Another group of people who don’t understand the power of interest rates is the group of people who put together the Peak Oil story. In my opinion, the story of finite resources, including oil, is true. But the way the problem manifests itself is quite different from what Peak Oilers have imagined because the economy is far more complex than the Hubbert Model assumes. One big piece that has been left out of the Hubbert Model is the impact of changing interest rates. When interest rates fall, this tends to allow oil prices to rise, and thus allows increased production. This postpones the Peak Oil crisis, but makes the ultimate crisis worse.
The new crisis can be expected to be “Peak Economy” instead of Peak Oil. Peak Economy is likely to have a far different shape than Peak Oil–a much sharper downturn. It is likely to affect many aspects of the economy at once. The financial system will be especially affected. We will have gluts of all energy products, because no energy product will be affordable to consumers at a price that is profitable to producers. Grid electricity is likely to fail at essentially the same time as other parts of the system.
Interest rates are very important in determining when we hit “Peak Economy.” As I will explain in this article, falling interest rates between 1981 and 2014 are one of the things that allowed Peak Oil to be postponed for many years.
Figure 1. 10-year Treasury Interest Rates. Chart prepared by St. Louis Fed.
These falling interest rates allowed oil prices to be much higher than they otherwise would have been, and thus allowed far more oil to be extracted than would otherwise have been the case.
Since mid 2014, the big change that has taken place was the elimination of Quantitative Easing (QE) by the US. This change had the effect of disrupting the “carry trade” in US dollars (borrowing in US dollars and purchasing investments, often debt with a slightly higher yield, in another currency).
Figure 2. At this point, oil prices are both too high for many would-be consumers and too low for producers.
As a result, the US dollar rose, relative to other currencies. This tended to send oil prices to a level that is too low for oil producers to make an adequate profit (Figure 2). In addition, governments of oil exporting countries (such as Venezuela, Nigeria, and Saudi Arabia) cannot collect adequate taxes. This kind of problem does not lead to immediate collapse. Instead, it “sets the wheels in motion,” leading to collapse. This is a major reason why “Peak Economy” seems to be ahead, even if no one attempts to raise interest rates.
The problem is not yet very visible, because oil prices that are too low for producers are favorable for importers of oil, such as the US and Europe. Our economy actually functions better with these low oil prices. Unfortunately, this situation is not sustainable. In fact, rising interest rates are likely to make the situation much worse, quickly.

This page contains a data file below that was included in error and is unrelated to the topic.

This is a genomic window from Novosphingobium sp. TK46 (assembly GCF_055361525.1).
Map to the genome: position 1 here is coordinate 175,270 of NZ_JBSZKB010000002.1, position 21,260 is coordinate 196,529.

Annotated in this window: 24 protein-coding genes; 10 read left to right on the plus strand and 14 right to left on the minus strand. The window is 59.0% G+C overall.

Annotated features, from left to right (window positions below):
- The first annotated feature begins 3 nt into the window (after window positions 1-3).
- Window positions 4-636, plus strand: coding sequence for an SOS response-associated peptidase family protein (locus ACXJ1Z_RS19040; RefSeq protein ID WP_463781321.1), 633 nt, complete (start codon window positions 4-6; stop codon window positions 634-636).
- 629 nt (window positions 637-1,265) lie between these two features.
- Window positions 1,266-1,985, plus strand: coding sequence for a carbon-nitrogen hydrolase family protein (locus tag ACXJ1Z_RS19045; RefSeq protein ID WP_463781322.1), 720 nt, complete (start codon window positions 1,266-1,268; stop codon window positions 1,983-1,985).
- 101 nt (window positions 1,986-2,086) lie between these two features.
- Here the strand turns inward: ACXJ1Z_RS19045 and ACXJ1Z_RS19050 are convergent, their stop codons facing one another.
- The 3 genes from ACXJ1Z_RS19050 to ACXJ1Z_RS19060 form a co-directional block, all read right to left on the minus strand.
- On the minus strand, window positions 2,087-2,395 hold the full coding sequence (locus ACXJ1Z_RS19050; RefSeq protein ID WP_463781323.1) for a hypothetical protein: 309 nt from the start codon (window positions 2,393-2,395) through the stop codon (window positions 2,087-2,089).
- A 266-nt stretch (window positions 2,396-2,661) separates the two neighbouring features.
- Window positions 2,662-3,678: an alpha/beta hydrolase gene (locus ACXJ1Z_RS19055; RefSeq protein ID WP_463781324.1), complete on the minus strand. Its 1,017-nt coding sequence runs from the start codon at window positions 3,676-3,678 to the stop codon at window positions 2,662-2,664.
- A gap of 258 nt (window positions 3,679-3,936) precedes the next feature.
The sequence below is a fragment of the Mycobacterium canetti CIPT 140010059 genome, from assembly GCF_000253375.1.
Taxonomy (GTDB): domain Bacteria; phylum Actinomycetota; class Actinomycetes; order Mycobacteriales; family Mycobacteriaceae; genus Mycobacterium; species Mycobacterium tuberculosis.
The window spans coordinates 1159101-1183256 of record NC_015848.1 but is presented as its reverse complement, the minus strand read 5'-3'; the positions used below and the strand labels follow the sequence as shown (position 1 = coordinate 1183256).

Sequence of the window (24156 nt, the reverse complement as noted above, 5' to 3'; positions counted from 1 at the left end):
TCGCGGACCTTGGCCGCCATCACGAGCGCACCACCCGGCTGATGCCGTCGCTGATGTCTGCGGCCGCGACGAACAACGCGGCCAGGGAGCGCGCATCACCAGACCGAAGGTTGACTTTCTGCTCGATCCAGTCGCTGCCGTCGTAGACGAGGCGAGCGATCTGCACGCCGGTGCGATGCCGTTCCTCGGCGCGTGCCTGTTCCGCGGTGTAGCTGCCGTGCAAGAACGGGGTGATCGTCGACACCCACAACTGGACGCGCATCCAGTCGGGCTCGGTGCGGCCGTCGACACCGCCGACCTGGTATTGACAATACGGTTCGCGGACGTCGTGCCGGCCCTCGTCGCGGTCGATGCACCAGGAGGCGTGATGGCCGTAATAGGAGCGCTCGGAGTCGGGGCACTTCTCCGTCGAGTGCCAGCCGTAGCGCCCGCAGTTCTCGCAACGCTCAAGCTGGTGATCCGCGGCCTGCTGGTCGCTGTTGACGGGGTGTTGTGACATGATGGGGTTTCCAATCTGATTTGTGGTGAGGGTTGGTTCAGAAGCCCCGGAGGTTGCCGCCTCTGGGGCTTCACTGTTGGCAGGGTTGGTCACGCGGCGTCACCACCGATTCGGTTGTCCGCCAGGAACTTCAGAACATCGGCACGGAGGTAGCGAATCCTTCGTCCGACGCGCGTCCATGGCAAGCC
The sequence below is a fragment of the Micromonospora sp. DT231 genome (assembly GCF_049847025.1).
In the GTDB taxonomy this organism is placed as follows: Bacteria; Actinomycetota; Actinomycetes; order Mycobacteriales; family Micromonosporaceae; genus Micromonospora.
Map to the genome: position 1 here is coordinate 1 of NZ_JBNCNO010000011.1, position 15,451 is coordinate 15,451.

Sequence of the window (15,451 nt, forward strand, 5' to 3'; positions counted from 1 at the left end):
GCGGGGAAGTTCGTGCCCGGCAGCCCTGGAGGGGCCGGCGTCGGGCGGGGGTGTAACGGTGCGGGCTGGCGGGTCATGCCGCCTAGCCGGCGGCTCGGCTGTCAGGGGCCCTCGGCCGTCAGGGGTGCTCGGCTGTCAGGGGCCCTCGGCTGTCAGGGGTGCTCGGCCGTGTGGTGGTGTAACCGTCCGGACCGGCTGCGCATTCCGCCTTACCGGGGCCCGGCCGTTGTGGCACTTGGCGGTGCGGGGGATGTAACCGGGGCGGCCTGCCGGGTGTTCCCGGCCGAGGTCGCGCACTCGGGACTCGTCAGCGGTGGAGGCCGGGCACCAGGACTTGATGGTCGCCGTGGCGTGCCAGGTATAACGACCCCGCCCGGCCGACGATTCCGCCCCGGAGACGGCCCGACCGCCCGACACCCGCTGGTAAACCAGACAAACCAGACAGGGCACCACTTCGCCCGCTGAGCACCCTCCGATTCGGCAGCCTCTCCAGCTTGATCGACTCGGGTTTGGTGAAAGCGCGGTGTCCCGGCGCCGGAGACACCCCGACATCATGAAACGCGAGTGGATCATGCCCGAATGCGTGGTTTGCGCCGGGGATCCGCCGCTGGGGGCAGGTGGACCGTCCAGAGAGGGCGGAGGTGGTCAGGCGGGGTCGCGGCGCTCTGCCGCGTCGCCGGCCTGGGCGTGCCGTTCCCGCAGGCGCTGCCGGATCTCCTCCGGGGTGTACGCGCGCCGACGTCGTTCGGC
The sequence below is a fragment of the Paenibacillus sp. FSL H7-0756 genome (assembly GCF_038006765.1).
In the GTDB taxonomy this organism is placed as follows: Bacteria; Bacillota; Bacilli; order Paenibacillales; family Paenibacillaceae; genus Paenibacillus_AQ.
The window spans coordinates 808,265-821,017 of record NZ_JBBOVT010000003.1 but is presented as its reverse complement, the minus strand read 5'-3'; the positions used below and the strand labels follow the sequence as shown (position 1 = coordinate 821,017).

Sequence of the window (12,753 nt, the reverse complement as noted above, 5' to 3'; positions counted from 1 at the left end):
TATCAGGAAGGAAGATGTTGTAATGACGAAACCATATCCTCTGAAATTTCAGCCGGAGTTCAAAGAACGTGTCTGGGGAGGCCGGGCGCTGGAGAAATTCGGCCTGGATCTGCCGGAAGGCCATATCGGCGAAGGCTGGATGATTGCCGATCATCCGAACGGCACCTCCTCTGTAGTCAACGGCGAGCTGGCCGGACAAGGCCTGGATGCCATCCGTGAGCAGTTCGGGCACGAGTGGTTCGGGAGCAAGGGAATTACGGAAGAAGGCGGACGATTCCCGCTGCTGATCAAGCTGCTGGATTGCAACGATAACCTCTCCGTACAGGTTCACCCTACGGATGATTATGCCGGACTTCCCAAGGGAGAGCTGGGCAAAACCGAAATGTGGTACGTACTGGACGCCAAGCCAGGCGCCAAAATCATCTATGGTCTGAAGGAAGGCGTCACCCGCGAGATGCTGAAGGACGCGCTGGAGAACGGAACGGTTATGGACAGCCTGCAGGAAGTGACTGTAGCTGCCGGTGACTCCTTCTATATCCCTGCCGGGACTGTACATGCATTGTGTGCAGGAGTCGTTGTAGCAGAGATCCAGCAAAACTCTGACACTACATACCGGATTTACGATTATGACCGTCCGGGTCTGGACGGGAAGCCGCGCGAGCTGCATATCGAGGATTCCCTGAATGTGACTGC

In this post, I will explain more details relating to these problems.
A person often reads that low oil prices–for example, $30 per barrel oil prices–will stimulate the economy, and the economy will soon bounce back. What is wrong with this story? A lot of things, as I see it:
1. Oil producers can’t really produce oil for $30 per barrel.
A few countries can get oil out of the ground for $30 per barrel. Figure 1 gives an approximation to technical extraction costs for various countries. Even on this basis, there aren’t many countries extracting oil for under $30 per barrel–only Saudi Arabia, Iran, and Iraq. We wouldn’t have much crude oil if only these countries produced oil.
Figure 1. Global breakeven prices (considering only technical extraction costs) versus production. Source: Alliance Bernstein, October 2014
2. Oil producers really need prices that are higher than the technical extraction costs shown in Figure 1, making the situation even worse.
Independent oil companies in non-OPEC countries also have costs other than technical extraction costs, including taxes and dividends to stockholders. Also, if companies are to avoid borrowing a huge amount of money, they need to have higher prices than simply the technical extraction costs. If they need to borrow, interest costs need to be considered as well.
3. When oil prices drop very low, producers generally don’t stop producing.
For a long time, there has been a belief that the decline in oil supply will come by way of high oil prices. Demand will exceed supply. It seems to me that this view is backward–the decline in supply will come through low oil prices.
The oil glut we are experiencing now reflects a worldwide affordability crisis. Because of a lack of affordability, demand is depressed. This lack of demand keeps prices low–below the cost of production for many producers. If the affordability issue cannot be fixed, it threatens to bring down the system by discouraging investment in oil production.